Having already gifted Newcastle United an entire end of the Stadium of Light to fill with visiting fans, with the hospitality of the Black Cats Bar thrown in for good measure, the brains trust running our football club opted to let them decorate the latter too. What followed was both unsurprising and shocking, as the Black Cats Bar was adorned in ‘Black and White’ signage and, most insultingly, a great black cross placed through the beginning of a ‘Ha’way the lads’ emblem. ‘Howay’ was scrawled over the top.
As the images broke onto social media on the Thursday lunchtime, the outcry was immediate and loud. There are some things you don’t do, and this is one of them. Allowing Newcastle United to take over a whole end of the stadium was bad enough; allowing them to come in and not only take down Sunderland decorations but to put up their own, decorations that blithely mocked those usually in place, was beyond the pale.
Incredulity spread the world over. What sort of club allows anyone to do this in their own home, never mind their fiercest rivals? Who on earth allowed this to happen?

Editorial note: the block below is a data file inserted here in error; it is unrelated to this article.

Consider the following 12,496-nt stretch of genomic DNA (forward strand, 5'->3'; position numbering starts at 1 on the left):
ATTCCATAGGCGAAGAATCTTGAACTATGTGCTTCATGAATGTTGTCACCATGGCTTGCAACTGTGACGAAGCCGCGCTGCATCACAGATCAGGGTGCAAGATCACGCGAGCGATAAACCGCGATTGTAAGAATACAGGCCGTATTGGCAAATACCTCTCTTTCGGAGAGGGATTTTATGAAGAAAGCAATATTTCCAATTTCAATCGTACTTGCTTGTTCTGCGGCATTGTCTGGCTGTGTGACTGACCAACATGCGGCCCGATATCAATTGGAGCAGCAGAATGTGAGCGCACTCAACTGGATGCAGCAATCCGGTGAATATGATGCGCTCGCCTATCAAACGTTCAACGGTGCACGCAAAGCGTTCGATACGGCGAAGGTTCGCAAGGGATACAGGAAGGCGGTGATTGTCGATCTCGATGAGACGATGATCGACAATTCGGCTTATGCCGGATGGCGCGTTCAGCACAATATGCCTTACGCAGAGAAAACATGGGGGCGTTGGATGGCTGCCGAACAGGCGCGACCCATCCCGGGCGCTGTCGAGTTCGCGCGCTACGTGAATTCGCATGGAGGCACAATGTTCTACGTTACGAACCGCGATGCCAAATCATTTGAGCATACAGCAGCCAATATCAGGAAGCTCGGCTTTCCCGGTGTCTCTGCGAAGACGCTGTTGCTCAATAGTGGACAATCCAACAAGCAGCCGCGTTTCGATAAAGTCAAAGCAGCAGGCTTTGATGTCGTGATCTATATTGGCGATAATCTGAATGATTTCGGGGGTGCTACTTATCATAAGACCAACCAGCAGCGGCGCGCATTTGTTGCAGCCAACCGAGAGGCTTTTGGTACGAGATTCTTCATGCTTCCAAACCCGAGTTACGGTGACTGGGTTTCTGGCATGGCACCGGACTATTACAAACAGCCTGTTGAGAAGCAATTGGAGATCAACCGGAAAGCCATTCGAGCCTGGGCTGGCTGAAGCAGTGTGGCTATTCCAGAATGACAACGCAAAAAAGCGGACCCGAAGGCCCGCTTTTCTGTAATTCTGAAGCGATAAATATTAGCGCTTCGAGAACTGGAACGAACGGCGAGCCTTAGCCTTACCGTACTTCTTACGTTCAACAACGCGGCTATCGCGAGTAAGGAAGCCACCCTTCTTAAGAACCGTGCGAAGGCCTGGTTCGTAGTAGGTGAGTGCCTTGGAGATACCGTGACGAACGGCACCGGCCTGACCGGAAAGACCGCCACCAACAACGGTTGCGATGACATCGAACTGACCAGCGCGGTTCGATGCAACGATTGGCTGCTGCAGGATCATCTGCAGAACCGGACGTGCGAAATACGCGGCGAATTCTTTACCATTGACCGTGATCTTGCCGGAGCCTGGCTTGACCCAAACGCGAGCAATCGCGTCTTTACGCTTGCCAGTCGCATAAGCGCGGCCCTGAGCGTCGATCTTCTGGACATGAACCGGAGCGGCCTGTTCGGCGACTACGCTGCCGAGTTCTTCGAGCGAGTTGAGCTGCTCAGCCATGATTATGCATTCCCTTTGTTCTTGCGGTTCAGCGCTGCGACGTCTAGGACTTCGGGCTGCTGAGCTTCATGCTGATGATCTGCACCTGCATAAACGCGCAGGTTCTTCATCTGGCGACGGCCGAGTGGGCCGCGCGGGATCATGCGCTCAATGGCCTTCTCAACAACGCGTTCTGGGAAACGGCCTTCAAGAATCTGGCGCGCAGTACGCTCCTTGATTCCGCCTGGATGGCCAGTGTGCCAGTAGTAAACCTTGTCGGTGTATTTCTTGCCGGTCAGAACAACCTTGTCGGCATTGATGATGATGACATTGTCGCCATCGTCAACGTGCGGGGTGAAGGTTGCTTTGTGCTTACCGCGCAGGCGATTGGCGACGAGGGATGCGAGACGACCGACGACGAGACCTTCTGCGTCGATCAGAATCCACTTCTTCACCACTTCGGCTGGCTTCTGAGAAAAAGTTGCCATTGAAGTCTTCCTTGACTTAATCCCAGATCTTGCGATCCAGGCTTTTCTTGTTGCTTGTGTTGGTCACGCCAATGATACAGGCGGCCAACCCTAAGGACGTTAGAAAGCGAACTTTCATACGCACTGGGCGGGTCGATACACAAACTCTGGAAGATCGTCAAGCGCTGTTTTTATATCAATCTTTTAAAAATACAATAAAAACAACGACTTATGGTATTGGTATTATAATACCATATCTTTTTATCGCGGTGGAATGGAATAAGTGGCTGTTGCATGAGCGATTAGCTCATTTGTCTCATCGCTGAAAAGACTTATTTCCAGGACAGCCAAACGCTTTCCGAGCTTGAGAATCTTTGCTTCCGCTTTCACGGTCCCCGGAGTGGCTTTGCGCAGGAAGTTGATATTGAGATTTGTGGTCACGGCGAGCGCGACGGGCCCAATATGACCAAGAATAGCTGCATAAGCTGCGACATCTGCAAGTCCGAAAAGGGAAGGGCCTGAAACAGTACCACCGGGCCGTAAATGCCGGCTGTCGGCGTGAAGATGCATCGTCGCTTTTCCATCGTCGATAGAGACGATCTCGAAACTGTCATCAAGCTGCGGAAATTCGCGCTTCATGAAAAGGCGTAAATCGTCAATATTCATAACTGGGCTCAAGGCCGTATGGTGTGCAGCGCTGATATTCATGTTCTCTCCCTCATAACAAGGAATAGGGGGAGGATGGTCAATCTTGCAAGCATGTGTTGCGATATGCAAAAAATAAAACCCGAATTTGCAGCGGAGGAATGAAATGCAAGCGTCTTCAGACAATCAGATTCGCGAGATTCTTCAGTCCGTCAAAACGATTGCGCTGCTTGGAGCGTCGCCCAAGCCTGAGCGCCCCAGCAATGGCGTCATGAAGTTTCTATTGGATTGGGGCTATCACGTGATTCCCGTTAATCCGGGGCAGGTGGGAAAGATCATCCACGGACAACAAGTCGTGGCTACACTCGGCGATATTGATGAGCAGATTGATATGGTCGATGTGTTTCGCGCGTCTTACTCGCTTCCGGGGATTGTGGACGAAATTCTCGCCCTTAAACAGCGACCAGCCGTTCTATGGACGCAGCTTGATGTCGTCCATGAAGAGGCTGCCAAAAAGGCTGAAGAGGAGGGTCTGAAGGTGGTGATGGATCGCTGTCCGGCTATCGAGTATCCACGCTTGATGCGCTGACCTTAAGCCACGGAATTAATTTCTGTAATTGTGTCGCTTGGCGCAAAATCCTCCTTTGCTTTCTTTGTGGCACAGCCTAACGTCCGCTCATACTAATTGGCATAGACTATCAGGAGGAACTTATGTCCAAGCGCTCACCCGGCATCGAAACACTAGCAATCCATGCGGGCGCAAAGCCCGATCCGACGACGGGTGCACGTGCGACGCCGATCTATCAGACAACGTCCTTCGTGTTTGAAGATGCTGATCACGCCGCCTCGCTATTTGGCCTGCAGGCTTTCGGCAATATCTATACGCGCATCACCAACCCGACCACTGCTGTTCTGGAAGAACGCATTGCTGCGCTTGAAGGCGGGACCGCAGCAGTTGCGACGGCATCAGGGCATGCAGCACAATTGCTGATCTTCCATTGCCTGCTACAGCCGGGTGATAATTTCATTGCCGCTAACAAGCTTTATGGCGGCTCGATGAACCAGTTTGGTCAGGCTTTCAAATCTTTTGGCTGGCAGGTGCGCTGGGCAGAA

In his apology, Louis-Dreyfus told supporters that he was “disgusted and hurt by the pictures circulating online of the inappropriate signs that have now been ripped down”. That, without any surrounding knowledge, would seem fair enough. Sunderland’s chairman took “full responsibility” for decisions of club employees. A club statement issued earlier in the day confirmed an “immediate review…to determine how this process unfolded” was underway.
All well and good then. Or perhaps not. After all, while the images of Newcastle United decorating the home of Sunderland AFC were shocking, they weren’t a surprise to anyone who follows the club closely. That the visitors were being allowed to redecorate had been public knowledge for weeks, discussed openly on online forums, in person and even on one of Wise Men Say’s own shows. Black Cats Bar tickets were being sold at an appalling £600 each; in exchange, Newcastle could redecorate and, even more remarkably, enjoy ‘Entertainment from a Newcastle United legend’.
The events that took place following the cup draw being made in early December are scarcely believable. It is hard to overstate just how embarrassing the whole period has been for the club and its fans. Continued refrains that the club had no choice but to give away all of the North Stand to accommodate 6,000 Magpies are senseless and baseless, not least because 15% of the stadium’s capacity – which people frequently point to as the away side’s right in FA Cup ties – isn’t 6,000. The club also didn’t have to house the visitors across two tiers, and they certainly didn’t have to put them up in the Black Cats Bar for a nice day out.